How Can I Better Understand the Bible?

Michael A. Rydelnik
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Many people feel guilty for not reading the Bible but when they try it seems like a closed book. This makes sense. Although the Bible has one consistent story leading to Jesus the Messiah, it really is a library of books written between 3,500 and 2,000 years ago. Also, most people think the Bible uses archaic and technical language that is beyond the ability of ordinary people to understand. But the Bible can be understood, and reading it can enrich and change our lives. So here are some ways you can read the Bible and understand it!

Choose a Modern Translation

When we consider reading the Bible, we often think of the King James Version with its old-fashioned English. Today, we never address people as “thee” or “thou,” and we would never say “suffer the little children” to come to Jesus (Matt. 19:14 kjv). That’s why it’s so important to read a Bible translated into modern English. You can choose from a number of reputable versions and translations (see Question 9), but for now, make sure you find a version that’s easy to understand. If you’re committed to the King James Version, you may want to try the New King James. Many people find the New Living Translation especially easy to understand. My wife likes the New American Standard Version, I like the Holman CSB, and many of my friends read the English Standard Version or New International Version. The version you select is a matter of personal choice. Go to a bookstore, look through several versions, read a chapter or two in the Gospel of Mark and decide which one you like and understand. That’s the one to read.

Read Systematically, Not Randomly

Too often people read a verse or chapter here or there, instead of reading complete books of the Bible. It’s much better to read whole books with a plan and purpose. If you’re just starting, take the book of Ephesians in the New Testament. Read one chapter a day for six days. Then start again, rereading the same book. At the end of the month, you will have read Ephesians five times. If you’re still having a tough time understanding, try paraphrasing it, paragraph by paragraph. Also, it’s a good idea to get a Bible reading plan or use a daily Bible study devotional, so you can read systematically through books.

Too often people read a verse or chapter here or there, instead of reading complete books of the Bible.

Read With Prayer and Expectation

The psalmist gives us a great example of how to begin reading when he prayed, “Open my eyes so that I may contemplate wondrous things from your instruction” (Ps. 119:18 csb). We need God’s Spirit to help us grasp what we are reading. Yet, sometimes people expect a spiritual jolt when reading the Scriptures, sort of like Popeye eating a can of spinach. It’s true, sometimes we’ll read and find a verse that will jump out and give us great encouragement. But reading the Bible is much more like taking a daily vitamin pill or eating a basic nutritious meal. We should not expect to have a spiritual liver quiver every time we read, but instead a gradual strengthening. By reading prayerfully and with an appropriate expectation, we’ll get more out of reading God’s Word.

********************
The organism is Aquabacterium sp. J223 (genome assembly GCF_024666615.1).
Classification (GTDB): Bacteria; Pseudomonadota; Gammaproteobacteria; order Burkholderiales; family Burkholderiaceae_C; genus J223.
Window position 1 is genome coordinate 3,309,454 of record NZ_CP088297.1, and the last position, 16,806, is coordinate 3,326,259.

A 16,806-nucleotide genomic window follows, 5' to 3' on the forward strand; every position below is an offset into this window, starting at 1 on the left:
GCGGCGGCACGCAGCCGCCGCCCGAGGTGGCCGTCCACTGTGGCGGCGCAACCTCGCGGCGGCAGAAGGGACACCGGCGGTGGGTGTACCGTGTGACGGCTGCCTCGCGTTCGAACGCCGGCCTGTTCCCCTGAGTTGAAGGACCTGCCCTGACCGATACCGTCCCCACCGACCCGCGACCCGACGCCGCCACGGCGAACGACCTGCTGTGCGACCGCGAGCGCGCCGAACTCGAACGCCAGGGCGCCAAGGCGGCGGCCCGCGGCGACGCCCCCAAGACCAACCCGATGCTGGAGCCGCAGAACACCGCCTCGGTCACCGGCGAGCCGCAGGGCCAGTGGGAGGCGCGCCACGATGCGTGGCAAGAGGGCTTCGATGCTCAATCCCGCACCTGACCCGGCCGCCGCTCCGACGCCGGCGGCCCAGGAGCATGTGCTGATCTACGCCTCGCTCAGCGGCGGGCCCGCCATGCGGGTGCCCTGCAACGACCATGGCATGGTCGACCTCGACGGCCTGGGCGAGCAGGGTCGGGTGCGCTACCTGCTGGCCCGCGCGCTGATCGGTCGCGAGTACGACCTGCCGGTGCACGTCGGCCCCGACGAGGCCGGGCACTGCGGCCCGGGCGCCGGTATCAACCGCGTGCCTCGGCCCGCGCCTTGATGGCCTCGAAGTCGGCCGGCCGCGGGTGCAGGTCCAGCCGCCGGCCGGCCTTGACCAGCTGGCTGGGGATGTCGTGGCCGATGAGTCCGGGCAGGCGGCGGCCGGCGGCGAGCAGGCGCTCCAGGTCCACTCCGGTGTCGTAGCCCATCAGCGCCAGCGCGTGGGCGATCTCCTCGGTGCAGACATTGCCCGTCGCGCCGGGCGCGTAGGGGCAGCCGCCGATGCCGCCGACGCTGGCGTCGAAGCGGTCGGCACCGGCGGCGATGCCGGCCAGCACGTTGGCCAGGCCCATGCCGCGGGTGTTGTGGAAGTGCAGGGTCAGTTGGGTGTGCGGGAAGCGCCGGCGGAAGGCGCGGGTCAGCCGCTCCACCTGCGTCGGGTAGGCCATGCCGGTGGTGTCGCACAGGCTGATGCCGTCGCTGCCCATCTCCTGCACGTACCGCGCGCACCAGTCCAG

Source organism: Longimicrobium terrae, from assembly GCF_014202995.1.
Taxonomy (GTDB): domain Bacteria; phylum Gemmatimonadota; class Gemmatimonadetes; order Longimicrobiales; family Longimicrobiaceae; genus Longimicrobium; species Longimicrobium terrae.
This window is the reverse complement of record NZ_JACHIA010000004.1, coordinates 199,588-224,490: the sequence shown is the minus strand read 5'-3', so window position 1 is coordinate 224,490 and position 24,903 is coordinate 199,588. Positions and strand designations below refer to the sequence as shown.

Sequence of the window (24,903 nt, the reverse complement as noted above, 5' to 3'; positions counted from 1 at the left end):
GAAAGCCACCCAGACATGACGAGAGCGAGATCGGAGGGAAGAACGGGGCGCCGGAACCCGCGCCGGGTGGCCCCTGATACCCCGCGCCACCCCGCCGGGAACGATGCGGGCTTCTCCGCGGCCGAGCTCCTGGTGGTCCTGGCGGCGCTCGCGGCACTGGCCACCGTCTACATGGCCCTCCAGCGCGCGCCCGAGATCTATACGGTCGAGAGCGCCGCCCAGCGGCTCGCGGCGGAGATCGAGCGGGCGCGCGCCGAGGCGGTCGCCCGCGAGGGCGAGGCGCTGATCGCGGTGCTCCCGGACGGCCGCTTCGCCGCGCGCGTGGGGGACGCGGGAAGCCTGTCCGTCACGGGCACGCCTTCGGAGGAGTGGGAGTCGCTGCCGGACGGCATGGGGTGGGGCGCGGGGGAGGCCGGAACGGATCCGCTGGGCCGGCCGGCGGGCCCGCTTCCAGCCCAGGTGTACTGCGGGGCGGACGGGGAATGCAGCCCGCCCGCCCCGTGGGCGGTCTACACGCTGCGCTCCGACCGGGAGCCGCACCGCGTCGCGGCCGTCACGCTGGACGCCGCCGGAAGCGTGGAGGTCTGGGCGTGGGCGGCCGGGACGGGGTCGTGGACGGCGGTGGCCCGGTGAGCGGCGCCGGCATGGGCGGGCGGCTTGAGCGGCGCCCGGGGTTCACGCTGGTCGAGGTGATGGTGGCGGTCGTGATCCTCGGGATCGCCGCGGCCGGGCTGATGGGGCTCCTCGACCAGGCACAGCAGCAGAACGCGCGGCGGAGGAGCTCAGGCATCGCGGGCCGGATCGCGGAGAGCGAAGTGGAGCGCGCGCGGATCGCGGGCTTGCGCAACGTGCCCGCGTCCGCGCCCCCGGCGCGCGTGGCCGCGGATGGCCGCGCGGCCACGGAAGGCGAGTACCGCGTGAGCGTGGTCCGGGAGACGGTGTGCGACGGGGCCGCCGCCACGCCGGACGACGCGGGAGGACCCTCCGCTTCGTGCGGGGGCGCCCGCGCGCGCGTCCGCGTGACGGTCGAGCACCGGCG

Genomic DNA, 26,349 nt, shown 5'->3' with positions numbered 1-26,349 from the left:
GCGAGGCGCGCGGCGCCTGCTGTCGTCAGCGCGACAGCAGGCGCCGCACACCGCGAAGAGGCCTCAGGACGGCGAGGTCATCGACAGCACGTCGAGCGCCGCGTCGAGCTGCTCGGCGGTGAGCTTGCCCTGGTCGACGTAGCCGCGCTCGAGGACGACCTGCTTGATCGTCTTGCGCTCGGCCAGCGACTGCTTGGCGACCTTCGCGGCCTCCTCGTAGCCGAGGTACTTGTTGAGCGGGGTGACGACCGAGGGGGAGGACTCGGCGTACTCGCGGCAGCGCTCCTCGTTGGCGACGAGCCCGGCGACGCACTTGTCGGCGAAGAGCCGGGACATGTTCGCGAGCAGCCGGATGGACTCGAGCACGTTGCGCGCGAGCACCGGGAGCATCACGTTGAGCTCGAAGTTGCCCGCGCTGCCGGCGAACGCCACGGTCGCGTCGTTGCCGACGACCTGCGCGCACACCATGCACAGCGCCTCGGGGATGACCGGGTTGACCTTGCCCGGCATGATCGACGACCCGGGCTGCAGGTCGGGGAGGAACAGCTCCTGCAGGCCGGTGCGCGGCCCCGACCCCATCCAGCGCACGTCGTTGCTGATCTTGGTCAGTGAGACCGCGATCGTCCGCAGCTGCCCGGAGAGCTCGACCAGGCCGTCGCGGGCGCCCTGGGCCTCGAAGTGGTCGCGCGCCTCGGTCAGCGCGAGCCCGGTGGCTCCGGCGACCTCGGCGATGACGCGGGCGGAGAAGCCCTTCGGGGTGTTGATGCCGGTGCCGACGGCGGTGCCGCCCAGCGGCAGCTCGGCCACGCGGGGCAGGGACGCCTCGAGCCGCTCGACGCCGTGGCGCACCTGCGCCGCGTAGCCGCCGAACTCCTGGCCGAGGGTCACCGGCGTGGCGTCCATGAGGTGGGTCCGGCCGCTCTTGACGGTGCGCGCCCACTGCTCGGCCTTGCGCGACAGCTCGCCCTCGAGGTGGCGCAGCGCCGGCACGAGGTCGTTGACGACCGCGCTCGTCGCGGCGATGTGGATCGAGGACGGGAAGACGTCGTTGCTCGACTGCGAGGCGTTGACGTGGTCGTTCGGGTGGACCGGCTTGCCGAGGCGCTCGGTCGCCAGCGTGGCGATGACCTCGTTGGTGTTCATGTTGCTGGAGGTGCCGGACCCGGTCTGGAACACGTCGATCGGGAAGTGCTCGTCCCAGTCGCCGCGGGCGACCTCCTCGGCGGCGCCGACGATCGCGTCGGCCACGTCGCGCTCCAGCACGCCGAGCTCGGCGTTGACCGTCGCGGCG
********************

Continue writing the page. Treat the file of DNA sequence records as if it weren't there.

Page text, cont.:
Vary Your Approach

People think that reading the Bible always requires slow, careful analysis. But it’s also important to get a holistic overview of Bible books. So, for example, let’s say we wanted to study the book of Hebrews. It would be helpful to start by reading the whole book in one sitting. That should take about 45 minutes (less time than most procedural crime dramas we watch on Netflix or than we spend checking social media). Then, you can slow down. For the next 13 days, read a chapter a day of Hebrews so you can take a more careful in-depth approach. After that, read the whole book once again and see how much better it’s understood.

Keep Verses in Context

When we read verses in isolation, we can’t possibly understand what they mean. Rather than reading one verse at a time, we should read the verses that come before and after it. That way we can ensure we have the correct understanding of that verse. I once received a Christmas card with Revelation 11:10 on it: “Those who dwell on the earth will rejoice over them and celebrate; and they will send gifts to one another.” Sounds good until we realize that the context reveals that this is about people of the earth celebrating the murder of two of God’s future witnesses whose message of repentance tormented them. Remember, context is king.

Too often we’re afraid of the Bible. We think it’s too deep or too challenging or just too hard to grasp.

Identify the Original Audience

Many books of the Old Testament were written to God’s people, the nation of Israel. The New Testament letters were written to specific churches. Knowing the original audience will help you better understand the message. For example, God promised Israel great prosperity if they obeyed the Law of Moses (Deut. 28:11–12), their national constitution in the land of Israel. But the New Testament doesn’t promise material prosperity for obedience but a harvest of righteousness (Rom. 6:16). Certainly, all Scripture is applicable to us today, but identifying the audience helps us to know how to apply it.

Keep the Plain Sense of the Words